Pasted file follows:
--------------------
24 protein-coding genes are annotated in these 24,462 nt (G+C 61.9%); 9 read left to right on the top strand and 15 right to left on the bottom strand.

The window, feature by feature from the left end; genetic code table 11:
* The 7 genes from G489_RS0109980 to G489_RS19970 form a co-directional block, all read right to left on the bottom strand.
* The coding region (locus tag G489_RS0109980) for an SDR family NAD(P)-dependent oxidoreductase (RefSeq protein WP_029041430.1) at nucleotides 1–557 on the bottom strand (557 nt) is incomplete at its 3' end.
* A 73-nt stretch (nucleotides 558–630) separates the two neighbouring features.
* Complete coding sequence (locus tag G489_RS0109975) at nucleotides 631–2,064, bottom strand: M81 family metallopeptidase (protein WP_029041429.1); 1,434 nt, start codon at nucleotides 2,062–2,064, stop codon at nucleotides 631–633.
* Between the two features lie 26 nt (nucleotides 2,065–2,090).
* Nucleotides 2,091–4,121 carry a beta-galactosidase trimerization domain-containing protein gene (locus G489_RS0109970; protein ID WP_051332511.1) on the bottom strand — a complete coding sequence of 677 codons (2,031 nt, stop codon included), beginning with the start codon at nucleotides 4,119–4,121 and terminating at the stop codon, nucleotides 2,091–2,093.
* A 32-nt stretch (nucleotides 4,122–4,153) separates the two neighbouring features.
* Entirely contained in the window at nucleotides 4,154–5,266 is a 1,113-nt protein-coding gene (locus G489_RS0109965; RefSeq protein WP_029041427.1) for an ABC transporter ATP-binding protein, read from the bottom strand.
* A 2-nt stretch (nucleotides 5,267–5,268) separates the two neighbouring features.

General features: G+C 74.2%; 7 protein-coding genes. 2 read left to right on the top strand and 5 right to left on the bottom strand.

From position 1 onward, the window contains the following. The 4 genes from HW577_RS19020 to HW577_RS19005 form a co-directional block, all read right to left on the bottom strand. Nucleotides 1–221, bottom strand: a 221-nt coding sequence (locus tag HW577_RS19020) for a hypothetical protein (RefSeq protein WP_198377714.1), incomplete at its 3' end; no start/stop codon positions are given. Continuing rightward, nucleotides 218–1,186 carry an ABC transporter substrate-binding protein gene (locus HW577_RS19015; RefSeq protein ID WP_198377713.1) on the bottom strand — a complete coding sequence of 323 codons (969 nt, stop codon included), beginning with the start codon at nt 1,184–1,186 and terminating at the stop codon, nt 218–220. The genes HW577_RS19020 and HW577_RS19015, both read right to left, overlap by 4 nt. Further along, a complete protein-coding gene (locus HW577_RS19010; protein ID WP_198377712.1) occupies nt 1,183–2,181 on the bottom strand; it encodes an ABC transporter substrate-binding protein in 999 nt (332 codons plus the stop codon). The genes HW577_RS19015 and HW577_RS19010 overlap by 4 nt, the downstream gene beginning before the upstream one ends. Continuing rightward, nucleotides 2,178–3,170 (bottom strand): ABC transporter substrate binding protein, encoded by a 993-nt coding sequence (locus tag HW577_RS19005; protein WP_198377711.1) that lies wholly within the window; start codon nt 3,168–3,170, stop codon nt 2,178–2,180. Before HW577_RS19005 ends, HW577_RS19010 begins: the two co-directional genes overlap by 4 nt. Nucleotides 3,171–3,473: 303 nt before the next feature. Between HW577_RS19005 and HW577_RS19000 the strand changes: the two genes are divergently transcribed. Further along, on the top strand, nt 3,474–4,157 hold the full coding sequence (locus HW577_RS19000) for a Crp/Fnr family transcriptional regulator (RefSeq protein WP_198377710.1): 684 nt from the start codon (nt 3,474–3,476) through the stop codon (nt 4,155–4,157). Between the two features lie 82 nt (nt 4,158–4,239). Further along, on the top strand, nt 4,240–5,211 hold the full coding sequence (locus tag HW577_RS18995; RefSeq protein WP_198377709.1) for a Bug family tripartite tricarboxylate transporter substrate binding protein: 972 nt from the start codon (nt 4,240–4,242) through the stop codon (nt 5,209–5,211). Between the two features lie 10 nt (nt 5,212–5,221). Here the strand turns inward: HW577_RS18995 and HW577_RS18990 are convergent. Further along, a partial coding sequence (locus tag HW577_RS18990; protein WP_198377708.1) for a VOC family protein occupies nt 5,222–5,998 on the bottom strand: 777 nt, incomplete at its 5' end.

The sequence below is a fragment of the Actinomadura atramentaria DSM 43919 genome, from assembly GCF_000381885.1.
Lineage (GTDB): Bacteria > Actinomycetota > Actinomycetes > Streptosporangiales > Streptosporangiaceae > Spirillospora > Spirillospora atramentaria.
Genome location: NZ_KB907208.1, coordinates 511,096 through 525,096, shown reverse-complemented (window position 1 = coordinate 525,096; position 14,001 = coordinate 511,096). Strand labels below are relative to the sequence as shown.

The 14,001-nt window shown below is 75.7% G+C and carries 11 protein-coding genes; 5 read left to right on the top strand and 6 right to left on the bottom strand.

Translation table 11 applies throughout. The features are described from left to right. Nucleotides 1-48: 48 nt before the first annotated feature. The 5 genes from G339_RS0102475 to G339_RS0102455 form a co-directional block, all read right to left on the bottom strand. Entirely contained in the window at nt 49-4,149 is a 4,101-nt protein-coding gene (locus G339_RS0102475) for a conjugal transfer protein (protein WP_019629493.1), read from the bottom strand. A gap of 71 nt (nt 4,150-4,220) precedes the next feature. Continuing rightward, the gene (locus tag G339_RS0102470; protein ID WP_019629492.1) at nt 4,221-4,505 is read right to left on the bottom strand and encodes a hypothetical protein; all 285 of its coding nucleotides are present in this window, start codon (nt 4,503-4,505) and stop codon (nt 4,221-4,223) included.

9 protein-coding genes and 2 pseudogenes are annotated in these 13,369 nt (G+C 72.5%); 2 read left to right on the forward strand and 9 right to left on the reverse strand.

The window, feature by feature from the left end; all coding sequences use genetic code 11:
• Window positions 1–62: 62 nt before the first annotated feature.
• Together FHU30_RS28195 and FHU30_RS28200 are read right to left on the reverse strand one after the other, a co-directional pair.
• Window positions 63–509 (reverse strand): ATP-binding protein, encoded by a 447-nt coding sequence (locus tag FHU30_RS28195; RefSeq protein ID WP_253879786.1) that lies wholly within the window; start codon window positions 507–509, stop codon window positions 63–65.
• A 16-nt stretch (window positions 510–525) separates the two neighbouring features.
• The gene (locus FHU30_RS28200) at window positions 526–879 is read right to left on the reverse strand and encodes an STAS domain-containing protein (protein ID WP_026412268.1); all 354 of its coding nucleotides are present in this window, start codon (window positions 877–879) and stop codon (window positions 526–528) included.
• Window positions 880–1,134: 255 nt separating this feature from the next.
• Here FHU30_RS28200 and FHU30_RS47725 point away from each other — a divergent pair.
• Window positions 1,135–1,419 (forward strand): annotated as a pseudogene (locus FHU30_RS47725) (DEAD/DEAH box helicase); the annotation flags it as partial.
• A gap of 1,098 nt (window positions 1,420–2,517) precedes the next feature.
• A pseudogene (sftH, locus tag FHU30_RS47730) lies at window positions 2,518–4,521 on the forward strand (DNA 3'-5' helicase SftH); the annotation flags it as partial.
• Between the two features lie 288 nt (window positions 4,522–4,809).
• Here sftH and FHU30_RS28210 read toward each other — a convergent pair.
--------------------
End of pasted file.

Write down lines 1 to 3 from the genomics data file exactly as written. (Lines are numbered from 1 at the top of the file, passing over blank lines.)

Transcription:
24 protein-coding genes are annotated in these 24,462 nt (G+C 61.9%); 9 read left to right on the top strand and 15 right to left on the bottom strand.

The window, feature by feature from the left end; genetic code table 11:
* The 7 genes from G489_RS0109980 to G489_RS19970 form a co-directional block, all read right to left on the bottom strand.